typedef struct ET_UniqueID
{
OSType system; // system id is 32 bits
unsInt64 id; // local id is 64 bits
} ET_UniqueID;
typedef struct ET_PersistentRef
{
ET_CollectionHdl members; // member collection
charHdl stringH; // String containing mined
text
ET_TypeID aTypeID; // type ID
ET_Offset elementRef; // rel. ref. to data (NULL
if !fetched)
ET_Offset memberRef; // rel. ref. to member
coll. (or NULL)
anonPtr memoryRef; // pointer to type data
(NULL if N/A)
ET_UniqueID id; // unique ID
char name [kPersRefNameSize]; // name of reference
} ET_PersistentRef, *ET_PersistentRefPtr;

The type ET_UniqueID consists of a two part 96-bit reference where the 64-bit ‘id’ field refers to the unique ID within the local ‘system’ which would normally be a single logical installation such as for a particular corporation or organization. Multiple systems can exchange data and reference between each other by use of the 32-bit ‘system’ field of the unique ID. The ‘members’ field of an ET_PersistentRef is used by the system to instantiate a collection of the possible items to which the reference is being made and this is utilized in the user interface to allow the user to pick from a list of possibilities. Thus for example if the persistent reference were “Country #nationality” then the member collection if retrieved would be filled with the names of all possible countries from which the user could pick one which would then result in filling in the additional fields required to finalize the persistent reference.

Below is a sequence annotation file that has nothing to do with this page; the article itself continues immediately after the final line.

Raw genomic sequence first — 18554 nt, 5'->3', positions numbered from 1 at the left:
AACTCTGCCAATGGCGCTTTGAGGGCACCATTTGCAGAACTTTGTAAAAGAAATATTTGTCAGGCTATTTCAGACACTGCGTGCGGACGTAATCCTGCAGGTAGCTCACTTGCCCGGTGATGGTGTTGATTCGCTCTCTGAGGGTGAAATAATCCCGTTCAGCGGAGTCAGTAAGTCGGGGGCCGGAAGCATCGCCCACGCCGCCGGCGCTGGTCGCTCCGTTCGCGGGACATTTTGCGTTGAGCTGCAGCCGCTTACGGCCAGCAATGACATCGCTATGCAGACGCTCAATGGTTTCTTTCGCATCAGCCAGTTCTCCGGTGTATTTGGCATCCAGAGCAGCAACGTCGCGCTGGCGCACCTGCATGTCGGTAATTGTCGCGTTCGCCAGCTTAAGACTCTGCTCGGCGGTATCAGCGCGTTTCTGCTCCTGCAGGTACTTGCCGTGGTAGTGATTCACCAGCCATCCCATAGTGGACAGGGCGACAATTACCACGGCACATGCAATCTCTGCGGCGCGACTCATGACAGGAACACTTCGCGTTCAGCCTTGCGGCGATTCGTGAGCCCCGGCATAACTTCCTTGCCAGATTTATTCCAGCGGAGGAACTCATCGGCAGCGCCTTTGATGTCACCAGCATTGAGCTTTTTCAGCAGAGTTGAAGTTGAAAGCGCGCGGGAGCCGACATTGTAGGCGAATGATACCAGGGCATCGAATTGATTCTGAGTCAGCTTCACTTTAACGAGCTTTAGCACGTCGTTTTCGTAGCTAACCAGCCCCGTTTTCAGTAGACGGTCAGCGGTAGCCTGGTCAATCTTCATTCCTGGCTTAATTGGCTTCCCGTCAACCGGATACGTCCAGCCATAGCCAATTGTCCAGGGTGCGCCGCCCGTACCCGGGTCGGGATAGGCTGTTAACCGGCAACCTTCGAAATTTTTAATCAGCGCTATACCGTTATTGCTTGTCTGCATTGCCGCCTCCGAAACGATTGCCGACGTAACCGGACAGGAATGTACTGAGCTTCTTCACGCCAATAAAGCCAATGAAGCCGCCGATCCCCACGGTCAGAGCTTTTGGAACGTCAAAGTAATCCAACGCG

In normal operation, either the name or ID and type is known initially and this is sufficient to determine the actual item in persistent storage that is being referenced which can then be fetched, instantiated in the collection and then referenced using the ‘elementRef’ field. The contents of the ‘stringH’ field are used during data mining to contain additional information relating to resolving the reference. The ‘aTypeID’ field initially takes on the same value as the field type ID from which the reference is being made, however, once the matching item has been found, a more specific type ID may be assigned to this field. For example if the referencing field were of the form “Entity #owner” (a reference to an owning entity which might be a person, organization, country etc.) then after resolution, the ‘aTypeID’ field would be altered to reflect the actual sub-type of entity, in this case the actual owning entity. The ‘memoryRef’ field might contain a heap data reference to the actual value of the referenced object in cases where the referenced value is not to become part of the containing collection for some reason. Normally however, this field is not needed.